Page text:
REVIEW: Hitman’s Wife’s Bodyguard

The Hitman’s Wife’s Bodyguard is what happens with you take top notch actors, stuff them into an action-packed comedy with over-the-top situations and a ridiculous plot. This sequel, to the hilariously underrated 2017 film, The Hitman’s Bodyguard, is a fun and explosive ride that doesn’t take itself too seriously. Reprising their roles as Darius Kincaid (the Hitman) and Michael Bryce (the Bodyguard) are Samuel L. Jackson and Ryan Reynolds, who slip seamlessly back into the characters so familiar you almost forget which movie you’re actually watching. There were a few moments where Deadpool missed a joke breaking the 4th wall. Salma Hayek also reprises her small role from the original as Sonia, Darius’ con-artist wife. This time she’s a major part of the story and a serious pain in Bryce (and her husband’s) backside.

The Hitman’s Wife’s Bodyguard never promised to be witty or unexpected, and the movie is generally enjoyable and entertaining (action shots always look great on the big screen), but the writing leaned quite hard into sexist territory, specifically pertaining to Sonia’s motivation of motherhood.

Written by Brandon Murphy, Philip Murphy, and Tom O’Connor, the character of Sonia – who is intended to be an “infamous international con-artist” – drills down to an unstable woman laser-focused on becoming a mother, becoming explosive should anyone suggest she’s too old to give birth. This outdated barren bitch trope is lazy and undoubtably sexist, as Sonia’s only motivation in this movie is childbearing. Additionally, labeling Sonia as “crazy” (which Bryce continuously calls her) with outbursts of rage, air-headedness, selfishness, and blatant indifference to the safety of those around her, continues to perpetuate stigma.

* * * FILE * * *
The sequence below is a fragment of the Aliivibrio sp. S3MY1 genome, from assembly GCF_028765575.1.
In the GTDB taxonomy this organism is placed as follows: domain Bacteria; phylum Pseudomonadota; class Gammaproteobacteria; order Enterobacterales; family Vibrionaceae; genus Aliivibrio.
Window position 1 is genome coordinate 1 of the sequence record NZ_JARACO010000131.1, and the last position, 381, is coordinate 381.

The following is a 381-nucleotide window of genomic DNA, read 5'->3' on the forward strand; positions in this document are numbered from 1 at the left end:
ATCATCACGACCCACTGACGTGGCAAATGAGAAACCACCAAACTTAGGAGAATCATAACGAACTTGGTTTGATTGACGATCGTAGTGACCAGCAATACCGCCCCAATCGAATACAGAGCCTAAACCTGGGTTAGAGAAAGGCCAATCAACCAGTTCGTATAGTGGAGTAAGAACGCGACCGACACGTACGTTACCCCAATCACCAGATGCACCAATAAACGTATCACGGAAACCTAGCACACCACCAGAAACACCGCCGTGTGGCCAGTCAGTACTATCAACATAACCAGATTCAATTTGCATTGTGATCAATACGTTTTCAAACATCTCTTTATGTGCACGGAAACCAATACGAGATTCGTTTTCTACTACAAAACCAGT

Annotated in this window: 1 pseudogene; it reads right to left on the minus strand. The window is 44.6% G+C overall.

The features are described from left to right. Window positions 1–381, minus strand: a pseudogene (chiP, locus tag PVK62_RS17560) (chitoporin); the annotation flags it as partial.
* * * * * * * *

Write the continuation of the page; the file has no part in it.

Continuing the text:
And if those offenses weren’t enough, there’s an entire flash-back scene which results in a death because an overweight man dared to ride a roller-coaster. This careless fatphobia was not only irrelevant, but it was absolutely avoidable.

Regardless, action comedies are generally enjoyable. Salma Hayek kicking ass, shooting guns, and swearing is always fun. Antonio Banderas , in addition to Morgan Freeman, acts as a brilliant reminder of the star power this movie holds. With an hour and forty minute run time, it’s easy to stay for the mid-credit’s scene.

The Hitman’s Wife’s Bodyguard is in theaters June 16th.

— Yael Tygiel

The Hitman’s Wife’s Bodyguard
The world’s most lethal odd couple – bodyguard Michael Bryce and hitman Darius Kincaid – are back on another life-threatening mission. Still unlicensed and under scrutiny, Bryce is forced into action by Darius’s even more volatile wife, the infamous international con artist Sonia Kincaid. As Bryce is driven over the edge by his two most dangerous protectees, the trio get in over their heads in a global plot and soon find that they are all that stand between Europe and a vengeful and powerful madman. Joining in the fun and deadly mayhem is Morgan Freeman as – well, you’ll have to see.

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